Steve Dempsey: Apple now hungry for you to consume its news slices
Big tech has been colonising how online users consume news for some time. Facebook, Google and others have been happy to take all the ad money by controlling news distribution through search and newsfeeds.
But breaking stories and informing the public - the expensive stuff - hasn't been their focus. The result of investing in engineers over editors has been news platforms that amount to online echo chambers where opinions are reinforced, foreign interference is hard to curtail and misinformation can proliferate.
But if there's one tech company that thinks different it's Apple. And it seems to be turning its attention to news. Specifically around the US 2018 midterm elections.
Now, the US midterms look pretty confusing to anyone on this side of the Atlantic. A host of offices across all states are up for decision; the entire House of Representatives, a third of the Senate, 36 governorships and more. But regardless of the politics, what Apple's up to is indicative of its approach to news.
So what's the unique selling point? According to Apple it's all about trust - specifically in the realm of politics. "Today, more than ever, people want information from reliable sources - especially when it comes to making voting decisions," said Lauren Kern, editor-in-chief of Apple News, who certainly talks a good talk. "An election is not just a contest; it should raise conversations and spark national discourse. By presenting quality news from trustworthy sources and curating a diverse range of opinions, Apple News aims to be a responsible steward of those conversations and help readers understand the candidates and the issues."
So Apple's midterm section will offer stories from trusted publishers, curated by Apple News editors. Trusted publishers does include Fox News, mind. Other features include a data dashboard from the Washington Post; a weekly briefing from Axios; and analysis from Politico that examines the themes and trends that matter to voters. Apple has also stressed it will serve users opinion columns about important issues from news sources they may not follow.
Apple CEO Tim Cook talked up his company's approach to news at last week's Fortune CEO Initiative conference in San Francisco. "News was kind of going a little crazy," Cook said. "For Apple News, we felt top stories should be selected by humans, to make sure you're not picking content that strictly has the goal of enraging people."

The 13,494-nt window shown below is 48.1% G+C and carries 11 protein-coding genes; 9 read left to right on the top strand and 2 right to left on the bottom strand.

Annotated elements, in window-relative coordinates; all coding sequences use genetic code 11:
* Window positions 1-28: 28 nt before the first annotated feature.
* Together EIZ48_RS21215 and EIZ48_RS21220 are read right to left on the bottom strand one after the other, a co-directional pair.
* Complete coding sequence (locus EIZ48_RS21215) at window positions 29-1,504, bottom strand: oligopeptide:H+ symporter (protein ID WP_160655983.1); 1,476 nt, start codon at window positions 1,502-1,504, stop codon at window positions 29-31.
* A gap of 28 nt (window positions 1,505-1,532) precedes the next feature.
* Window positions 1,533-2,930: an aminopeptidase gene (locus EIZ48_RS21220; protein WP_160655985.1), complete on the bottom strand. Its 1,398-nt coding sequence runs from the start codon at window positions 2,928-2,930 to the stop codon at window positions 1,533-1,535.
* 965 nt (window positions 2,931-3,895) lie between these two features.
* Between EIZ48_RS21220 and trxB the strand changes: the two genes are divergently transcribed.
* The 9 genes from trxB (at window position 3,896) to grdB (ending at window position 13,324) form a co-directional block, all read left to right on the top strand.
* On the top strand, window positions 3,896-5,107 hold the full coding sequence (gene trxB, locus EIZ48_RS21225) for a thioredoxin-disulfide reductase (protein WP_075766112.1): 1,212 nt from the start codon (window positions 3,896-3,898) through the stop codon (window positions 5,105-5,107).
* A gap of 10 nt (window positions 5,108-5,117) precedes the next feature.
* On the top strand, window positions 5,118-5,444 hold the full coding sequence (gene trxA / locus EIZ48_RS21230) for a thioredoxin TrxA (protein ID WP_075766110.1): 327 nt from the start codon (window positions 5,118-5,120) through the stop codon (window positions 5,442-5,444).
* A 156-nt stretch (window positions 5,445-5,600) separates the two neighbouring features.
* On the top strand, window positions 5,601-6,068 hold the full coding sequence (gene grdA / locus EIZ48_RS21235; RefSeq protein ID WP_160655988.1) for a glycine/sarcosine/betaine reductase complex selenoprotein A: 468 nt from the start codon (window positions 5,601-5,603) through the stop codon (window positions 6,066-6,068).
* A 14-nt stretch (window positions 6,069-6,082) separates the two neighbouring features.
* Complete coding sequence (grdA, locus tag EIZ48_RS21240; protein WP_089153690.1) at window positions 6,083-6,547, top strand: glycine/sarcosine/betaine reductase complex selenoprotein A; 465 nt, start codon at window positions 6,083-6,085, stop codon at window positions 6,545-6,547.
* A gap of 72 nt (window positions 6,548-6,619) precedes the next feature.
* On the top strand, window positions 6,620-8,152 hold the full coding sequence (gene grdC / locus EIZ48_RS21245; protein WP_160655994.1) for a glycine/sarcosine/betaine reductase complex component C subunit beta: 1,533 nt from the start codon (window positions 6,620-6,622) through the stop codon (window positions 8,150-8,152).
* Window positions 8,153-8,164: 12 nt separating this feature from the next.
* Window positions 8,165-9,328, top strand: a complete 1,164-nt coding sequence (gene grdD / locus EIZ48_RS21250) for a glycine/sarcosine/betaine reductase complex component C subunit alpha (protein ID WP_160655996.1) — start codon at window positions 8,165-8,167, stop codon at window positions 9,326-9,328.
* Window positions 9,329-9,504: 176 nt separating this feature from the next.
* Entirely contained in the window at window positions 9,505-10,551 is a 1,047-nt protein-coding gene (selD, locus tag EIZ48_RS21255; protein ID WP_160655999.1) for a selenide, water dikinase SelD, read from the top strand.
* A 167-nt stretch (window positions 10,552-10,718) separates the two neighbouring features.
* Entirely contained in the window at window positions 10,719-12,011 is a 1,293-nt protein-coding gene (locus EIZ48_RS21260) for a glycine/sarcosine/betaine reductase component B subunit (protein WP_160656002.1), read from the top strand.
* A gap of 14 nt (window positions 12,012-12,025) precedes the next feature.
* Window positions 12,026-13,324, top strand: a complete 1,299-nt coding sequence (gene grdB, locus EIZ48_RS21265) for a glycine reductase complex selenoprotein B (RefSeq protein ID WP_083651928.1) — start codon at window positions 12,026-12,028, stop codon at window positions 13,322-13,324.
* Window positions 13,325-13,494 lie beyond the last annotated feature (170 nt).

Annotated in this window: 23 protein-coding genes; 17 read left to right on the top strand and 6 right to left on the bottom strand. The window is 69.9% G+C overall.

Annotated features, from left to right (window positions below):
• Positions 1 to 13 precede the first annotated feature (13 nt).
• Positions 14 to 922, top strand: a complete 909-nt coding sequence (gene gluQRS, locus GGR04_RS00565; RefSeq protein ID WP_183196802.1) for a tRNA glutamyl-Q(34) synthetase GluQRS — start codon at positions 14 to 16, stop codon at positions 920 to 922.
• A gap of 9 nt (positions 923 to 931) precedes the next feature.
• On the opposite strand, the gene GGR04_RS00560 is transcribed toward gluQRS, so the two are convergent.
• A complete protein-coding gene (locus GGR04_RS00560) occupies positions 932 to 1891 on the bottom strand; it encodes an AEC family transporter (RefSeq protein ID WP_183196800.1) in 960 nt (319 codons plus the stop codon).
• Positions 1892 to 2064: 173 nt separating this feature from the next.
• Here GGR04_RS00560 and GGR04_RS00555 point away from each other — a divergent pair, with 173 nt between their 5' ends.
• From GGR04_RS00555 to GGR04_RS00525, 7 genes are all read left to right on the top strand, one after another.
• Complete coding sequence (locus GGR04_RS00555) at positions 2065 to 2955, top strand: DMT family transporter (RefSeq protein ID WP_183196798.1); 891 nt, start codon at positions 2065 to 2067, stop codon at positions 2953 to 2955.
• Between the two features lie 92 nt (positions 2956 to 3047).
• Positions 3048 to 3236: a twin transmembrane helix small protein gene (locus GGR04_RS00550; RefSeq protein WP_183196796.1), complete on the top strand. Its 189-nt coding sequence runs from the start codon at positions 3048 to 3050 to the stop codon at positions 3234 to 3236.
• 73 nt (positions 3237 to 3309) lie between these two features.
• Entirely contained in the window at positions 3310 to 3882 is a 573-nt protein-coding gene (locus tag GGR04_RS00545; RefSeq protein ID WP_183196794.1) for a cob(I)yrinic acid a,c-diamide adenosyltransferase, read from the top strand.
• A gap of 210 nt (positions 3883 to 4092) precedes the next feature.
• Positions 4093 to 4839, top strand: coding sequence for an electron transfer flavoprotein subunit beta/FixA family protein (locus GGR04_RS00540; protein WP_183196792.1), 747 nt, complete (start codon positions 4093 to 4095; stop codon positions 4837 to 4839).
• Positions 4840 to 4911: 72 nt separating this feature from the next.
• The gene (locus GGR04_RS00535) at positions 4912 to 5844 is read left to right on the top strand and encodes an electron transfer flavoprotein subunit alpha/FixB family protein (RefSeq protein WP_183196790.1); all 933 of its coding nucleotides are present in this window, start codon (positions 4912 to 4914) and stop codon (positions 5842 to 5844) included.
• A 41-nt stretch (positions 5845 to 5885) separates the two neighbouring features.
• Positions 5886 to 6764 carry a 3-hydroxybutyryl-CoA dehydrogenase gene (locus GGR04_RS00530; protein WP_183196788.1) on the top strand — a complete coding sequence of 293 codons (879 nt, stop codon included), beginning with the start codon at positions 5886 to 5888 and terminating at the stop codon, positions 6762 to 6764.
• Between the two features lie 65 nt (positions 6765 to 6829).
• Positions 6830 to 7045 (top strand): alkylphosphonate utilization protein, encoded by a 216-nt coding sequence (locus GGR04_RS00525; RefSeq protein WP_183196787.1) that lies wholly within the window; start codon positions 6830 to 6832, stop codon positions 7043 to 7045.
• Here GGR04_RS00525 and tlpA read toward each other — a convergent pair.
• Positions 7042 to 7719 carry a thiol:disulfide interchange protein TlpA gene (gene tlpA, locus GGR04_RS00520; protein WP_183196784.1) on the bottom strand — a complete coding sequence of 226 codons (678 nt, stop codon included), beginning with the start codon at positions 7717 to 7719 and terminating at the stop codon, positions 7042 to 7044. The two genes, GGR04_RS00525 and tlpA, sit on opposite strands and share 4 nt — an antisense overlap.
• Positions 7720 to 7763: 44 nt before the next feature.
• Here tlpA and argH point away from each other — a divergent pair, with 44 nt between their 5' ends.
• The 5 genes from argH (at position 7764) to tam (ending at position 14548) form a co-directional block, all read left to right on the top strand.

Sounds promising. But it also sounds like a swipe at Facebook. The social network is still struggling on the PR front around news. It recently enraged publishers by saying it would classify promoted news articles about politics as ads promoting political candidates and issues. Facebook's patchy approach to vetting political news is also a concern.
While the company is taking the US midterms seriously - it's tracking 50 different elections and paying heed to those deemed "high risk" - other countries aren't so lucky. Mexico, for example, has its own elections in July, but according to the Washington Post, up to last month fewer than a dozen fact-checkers were tasked with debunking Mexican disinformation for the country's 84 million Facebook users.
Apple's play here is to avoid Facebook's political and PR pitfalls. But also to test what a viable subscription business looks like. In March, Apple bought Texture, a digital subscription service which offers users unlimited access to 200 magazines for a monthly fee. This caused many observers to assume that Apple would integrate it into its news app to launch its own premium subscription service.
Apple has form in this regard. It bought Beats for $3bn in 2014 and turned a business with fewer than a million subscribers into one with 40 million paying users. Could Texture be the new Beats? A canny acquisition that kickstarts content based revenues? Possibly. But as an acquisition, Texture lacks Beats' hip brand and news lacks music's street cred.
So the midterm news initiative is best seen as a test. There's little chance that what Apple is unveiling will be anything other than a good looking news aggregator. Given Apple's approach to privacy, it won't be based on surveillance marketing and given the involvement of some news professionals, it'll offer a more balanced picture of the US midterms.
But what it'll probably do best of all is offer Apple a greater insight into how to build on its massive user base and desirable technology to turn users into paying users.
Sunday Indo Business